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UBC Theses and Dissertations

Asymmetric induction in solid state photochemistry Gudmundsdottir, Anna D.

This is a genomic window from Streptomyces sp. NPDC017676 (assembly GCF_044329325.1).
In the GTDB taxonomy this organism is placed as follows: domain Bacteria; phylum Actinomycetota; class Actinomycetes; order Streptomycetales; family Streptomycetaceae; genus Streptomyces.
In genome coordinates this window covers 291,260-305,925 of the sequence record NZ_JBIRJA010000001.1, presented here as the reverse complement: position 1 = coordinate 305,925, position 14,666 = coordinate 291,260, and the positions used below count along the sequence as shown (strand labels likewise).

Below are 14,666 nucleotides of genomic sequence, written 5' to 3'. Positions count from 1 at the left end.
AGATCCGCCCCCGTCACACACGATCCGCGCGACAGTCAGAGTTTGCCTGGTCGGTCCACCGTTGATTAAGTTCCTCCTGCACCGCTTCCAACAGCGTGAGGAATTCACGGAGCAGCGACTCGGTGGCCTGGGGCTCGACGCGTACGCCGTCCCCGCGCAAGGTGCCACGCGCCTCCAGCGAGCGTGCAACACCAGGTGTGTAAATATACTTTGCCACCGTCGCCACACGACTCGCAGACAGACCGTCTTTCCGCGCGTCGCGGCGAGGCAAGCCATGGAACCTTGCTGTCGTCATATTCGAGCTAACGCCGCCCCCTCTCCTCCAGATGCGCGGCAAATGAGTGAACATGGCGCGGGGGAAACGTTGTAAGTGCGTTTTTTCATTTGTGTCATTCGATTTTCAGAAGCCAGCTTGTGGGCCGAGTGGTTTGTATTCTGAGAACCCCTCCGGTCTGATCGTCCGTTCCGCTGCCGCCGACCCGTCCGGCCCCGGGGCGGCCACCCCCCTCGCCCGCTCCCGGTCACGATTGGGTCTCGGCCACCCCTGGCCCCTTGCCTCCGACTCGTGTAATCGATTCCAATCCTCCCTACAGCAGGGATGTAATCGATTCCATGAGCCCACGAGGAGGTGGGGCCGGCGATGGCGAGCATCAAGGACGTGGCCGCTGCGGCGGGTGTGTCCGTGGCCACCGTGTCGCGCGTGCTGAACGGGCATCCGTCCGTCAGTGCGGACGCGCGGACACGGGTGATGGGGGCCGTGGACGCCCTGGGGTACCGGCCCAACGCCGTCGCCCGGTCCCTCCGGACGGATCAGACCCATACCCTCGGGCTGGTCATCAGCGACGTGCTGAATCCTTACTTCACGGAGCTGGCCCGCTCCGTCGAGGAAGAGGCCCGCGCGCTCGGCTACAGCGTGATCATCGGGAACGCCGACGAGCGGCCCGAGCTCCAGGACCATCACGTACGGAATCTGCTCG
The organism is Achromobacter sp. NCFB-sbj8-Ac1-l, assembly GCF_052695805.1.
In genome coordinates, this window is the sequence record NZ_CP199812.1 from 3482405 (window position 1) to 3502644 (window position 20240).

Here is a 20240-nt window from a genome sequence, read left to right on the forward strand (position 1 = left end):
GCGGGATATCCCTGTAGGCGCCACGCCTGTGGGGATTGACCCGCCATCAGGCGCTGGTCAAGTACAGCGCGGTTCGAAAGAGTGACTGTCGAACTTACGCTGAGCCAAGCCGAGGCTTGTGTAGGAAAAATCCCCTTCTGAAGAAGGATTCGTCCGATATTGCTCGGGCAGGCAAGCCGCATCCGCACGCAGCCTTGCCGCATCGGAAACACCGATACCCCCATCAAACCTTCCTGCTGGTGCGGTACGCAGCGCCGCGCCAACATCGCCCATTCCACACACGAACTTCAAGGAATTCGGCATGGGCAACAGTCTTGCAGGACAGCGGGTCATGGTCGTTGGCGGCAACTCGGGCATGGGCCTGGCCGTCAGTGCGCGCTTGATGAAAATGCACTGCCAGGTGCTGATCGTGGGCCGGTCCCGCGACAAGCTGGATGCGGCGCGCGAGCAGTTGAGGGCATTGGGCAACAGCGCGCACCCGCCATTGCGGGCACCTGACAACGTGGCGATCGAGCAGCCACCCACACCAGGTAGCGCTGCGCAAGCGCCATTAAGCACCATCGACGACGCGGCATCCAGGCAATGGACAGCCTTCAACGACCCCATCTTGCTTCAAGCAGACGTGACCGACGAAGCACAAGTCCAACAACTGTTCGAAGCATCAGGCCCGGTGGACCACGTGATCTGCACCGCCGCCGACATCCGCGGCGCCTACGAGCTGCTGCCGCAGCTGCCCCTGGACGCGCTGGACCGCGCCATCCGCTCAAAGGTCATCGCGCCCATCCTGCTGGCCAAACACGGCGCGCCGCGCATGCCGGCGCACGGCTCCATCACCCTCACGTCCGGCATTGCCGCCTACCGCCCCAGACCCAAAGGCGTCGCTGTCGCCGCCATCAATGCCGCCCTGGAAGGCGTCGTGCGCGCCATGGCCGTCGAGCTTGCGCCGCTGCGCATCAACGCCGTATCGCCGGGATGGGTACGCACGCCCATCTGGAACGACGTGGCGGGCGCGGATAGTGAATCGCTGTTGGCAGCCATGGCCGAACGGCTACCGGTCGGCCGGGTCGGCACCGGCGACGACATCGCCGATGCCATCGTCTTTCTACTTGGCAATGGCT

The enantioselectivity of the di-rr-methane photo rearrangement in chiral crystals was studied. Three achiral dibenzobarrelene carboxylic acid derivatives and one achiral amino dibenzobarrelene derivative were synthesized for this work. These compounds were induced to crystallize as chiral crystals by forming salts with chiral counterions. Photolysis of the chiral crystals resulted in asymmetric induction in the products. The regioselectivity of the photorearrangements of the starting materials prior to salt formation was studied in solution as well as in the solid state. In addition, the photochemistry of the methyl and ethyl esters of the carboxylic acids was also investigated. The photochemistry of some of these dibenzobarrelene derivatives was found to be medium-dependent. Possible structure-reactivity correlations for these compounds, based on X-ray crystallographic data, are discussed. The chiral salts of the dibenzobarrelene derivatives were photolyzed in solution and in the solid state. The extent of asymmetric induction in the crystalline phase was studied by measuring the enantiomeric excess of the photoproducts. No optical activity was observed for the solution photoproducts, presumably because the salts had dissociated. The enantioselectivity of the di-rc-methane photorearrangement in the solid state varied from poor to good, depending on the chiral salt in each instance. The chiralcounterion ensures chiral crystals, but the crystal lattice alone is accountable for asymmetric induction, and different salts crystallized in different crystal packing arrangements leading to varying degrees of asymmetric induction. The absolute steric course of the di-n-methane rearrangement in the solid state was studied. Chiral salts for which the photorearrangements were both regio- and enantioselective were selected for this study. The reaction pathway was mapped by comparing the absolute configuration of the starting material and the photoproduct. After the reaction pathways had been determined, the crystal structures of the starting materials were analyzed in order to identify the crystal forces that control the enantioselectivity of the di-n-methane rearrangement. A general explanation of the factors that control the asymmetric induction of the di-m-methane rearrangement in dibenzobarrelene derivatives was proposed. It was concluded that forming chiral salts of achiral molecules is a convenient and an effective way to study reactions in chiral crystals. Finally, solid state photochromism was discovered for some of the bridgehead-substituted dibenzobarrelene derivatives. Possible intermediates responsible for the photochromic phenomena are suggested.

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